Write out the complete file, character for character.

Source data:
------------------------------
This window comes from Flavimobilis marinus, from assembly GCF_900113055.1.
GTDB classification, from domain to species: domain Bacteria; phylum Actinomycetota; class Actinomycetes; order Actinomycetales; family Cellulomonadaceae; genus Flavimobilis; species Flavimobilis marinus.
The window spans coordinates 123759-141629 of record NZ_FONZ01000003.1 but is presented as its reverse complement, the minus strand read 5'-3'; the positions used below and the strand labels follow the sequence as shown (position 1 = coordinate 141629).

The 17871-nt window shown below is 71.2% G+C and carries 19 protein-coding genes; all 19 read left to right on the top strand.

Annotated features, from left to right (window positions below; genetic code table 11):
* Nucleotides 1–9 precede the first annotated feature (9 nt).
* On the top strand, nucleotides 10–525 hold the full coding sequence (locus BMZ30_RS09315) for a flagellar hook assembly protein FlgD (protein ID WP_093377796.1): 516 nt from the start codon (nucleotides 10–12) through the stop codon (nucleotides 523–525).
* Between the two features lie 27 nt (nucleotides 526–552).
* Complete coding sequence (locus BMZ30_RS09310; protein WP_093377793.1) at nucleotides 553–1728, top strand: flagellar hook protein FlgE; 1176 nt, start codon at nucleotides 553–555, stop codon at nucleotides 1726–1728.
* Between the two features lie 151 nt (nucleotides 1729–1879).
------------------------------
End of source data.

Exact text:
This window comes from Flavimobilis marinus, from assembly GCF_900113055.1.
GTDB classification, from domain to species: domain Bacteria; phylum Actinomycetota; class Actinomycetes; order Actinomycetales; family Cellulomonadaceae; genus Flavimobilis; species Flavimobilis marinus.
The window spans coordinates 123759-141629 of record NZ_FONZ01000003.1 but is presented as its reverse complement, the minus strand read 5'-3'; the positions used below and the strand labels follow the sequence as shown (position 1 = coordinate 141629).

The 17871-nt window shown below is 71.2% G+C and carries 19 protein-coding genes; all 19 read left to right on the top strand.

Annotated features, from left to right (window positions below; genetic code table 11):
* Nucleotides 1–9 precede the first annotated feature (9 nt).
* On the top strand, nucleotides 10–525 hold the full coding sequence (locus BMZ30_RS09315) for a flagellar hook assembly protein FlgD (protein ID WP_093377796.1): 516 nt from the start codon (nucleotides 10–12) through the stop codon (nucleotides 523–525).
* Between the two features lie 27 nt (nucleotides 526–552).
* Complete coding sequence (locus BMZ30_RS09310; protein WP_093377793.1) at nucleotides 553–1728, top strand: flagellar hook protein FlgE; 1176 nt, start codon at nucleotides 553–555, stop codon at nucleotides 1726–1728.
* Between the two features lie 151 nt (nucleotides 1729–1879).